Aerobic exercise boosts testosterone for overweight men
Twelve weeks of aerobic exercise significantly boosted testosterone levels in overweight and obese men, with the greatest increases seen among vigorous exercisers, according to research presented on November 7, 2016 at the Integrative biology of exercise.
Testosterone is a predominantly male sex hormone, mainly produced by the testicles.
In men, testosterone is responsible for sustaining sperm production, sex drive, facial and body hair, muscle size and strength, fat distribution, red blood cell production, and bone density.
According to the Mayo Clinic, men's testosterone levels typically start to decrease from the age of 30 or 40, falling around 1 percent each year.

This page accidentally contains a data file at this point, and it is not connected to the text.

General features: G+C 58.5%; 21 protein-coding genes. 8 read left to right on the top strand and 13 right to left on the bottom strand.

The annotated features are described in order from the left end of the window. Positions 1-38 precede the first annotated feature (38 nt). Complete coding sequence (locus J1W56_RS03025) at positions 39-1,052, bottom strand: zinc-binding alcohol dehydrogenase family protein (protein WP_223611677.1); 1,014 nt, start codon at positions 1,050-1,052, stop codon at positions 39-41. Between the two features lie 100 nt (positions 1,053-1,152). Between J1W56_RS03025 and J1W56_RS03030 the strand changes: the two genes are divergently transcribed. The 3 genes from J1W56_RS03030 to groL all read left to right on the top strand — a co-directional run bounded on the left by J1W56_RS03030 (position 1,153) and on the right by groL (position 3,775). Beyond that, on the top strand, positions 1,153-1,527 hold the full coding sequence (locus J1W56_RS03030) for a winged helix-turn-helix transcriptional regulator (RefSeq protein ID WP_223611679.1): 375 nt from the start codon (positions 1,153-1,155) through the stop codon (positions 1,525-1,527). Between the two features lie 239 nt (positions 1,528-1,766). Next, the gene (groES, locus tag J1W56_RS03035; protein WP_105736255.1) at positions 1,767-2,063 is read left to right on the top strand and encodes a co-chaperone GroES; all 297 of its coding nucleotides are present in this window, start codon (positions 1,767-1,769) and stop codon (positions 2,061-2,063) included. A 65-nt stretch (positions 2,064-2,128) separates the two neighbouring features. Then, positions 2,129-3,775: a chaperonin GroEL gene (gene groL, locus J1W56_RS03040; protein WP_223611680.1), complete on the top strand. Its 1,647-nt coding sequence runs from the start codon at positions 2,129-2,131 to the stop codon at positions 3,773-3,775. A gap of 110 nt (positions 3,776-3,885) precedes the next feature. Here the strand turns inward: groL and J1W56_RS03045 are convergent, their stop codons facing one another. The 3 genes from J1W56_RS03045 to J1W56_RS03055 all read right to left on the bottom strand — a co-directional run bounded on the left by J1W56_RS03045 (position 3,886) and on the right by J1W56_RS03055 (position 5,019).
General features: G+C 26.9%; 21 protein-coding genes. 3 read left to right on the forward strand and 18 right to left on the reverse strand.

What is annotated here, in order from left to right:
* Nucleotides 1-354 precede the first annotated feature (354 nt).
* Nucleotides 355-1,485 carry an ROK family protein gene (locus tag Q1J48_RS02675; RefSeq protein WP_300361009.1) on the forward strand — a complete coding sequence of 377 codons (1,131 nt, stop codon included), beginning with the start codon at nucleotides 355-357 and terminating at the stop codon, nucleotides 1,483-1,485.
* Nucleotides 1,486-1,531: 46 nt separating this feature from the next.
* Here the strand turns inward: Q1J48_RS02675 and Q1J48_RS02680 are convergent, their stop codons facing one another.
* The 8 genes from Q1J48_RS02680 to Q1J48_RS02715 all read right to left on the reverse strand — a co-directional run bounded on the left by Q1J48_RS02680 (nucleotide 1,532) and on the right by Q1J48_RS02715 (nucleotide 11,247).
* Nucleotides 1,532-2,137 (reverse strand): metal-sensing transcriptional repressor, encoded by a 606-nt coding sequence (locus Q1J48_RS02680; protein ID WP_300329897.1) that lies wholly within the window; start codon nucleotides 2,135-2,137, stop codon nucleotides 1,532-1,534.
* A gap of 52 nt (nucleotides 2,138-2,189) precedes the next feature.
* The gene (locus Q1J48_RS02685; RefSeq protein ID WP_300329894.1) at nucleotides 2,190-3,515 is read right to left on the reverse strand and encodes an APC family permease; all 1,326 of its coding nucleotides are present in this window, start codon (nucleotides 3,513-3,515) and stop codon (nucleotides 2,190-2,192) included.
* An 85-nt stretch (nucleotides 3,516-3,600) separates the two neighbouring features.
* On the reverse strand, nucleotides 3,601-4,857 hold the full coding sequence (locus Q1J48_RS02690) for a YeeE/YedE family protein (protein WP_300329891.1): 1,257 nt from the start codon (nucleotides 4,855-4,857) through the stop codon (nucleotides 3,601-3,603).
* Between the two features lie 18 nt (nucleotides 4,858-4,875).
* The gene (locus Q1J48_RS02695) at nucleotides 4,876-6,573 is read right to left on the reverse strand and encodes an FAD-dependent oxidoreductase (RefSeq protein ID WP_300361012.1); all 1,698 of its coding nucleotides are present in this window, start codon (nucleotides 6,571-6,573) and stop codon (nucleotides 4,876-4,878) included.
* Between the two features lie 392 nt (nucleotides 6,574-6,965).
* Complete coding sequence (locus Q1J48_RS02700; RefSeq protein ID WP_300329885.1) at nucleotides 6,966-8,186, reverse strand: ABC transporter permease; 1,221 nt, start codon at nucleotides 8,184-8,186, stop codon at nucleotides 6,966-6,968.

The research team compared 16 normal weight men to 28 overweight/obese men. None of the men were regular exercisers. At baseline, the overweight/obese men had significantly lower total, free and bioavailable testosterone level than normal weight men. All of the study volunteers completed a 12-week aerobic exercise plan that entailed 40-60 minutes of walking or jogging on one to three days per week. Testosterone levels were also recorded at the end of the study.
The researchers point out that the testosterone levels of the overweight or obese men were still lower than those of the normal-weight men following the exercise intervention, but their findings remain promising.
Overweight or obese men did show some weight loss with the exercise program, which the researchers speculate may have contributed to the rise in testosterone levels.
"However, the degree of weight loss is small, and we found that the increase in vigorous physical activity was independently associated with the increase in serum testosterone levels," notes Kumagai, lead researcher on the study. lead researcher on the study
Finally, it seems the increase in physical activity, especially vigorous physical activity, is the main factor for increasing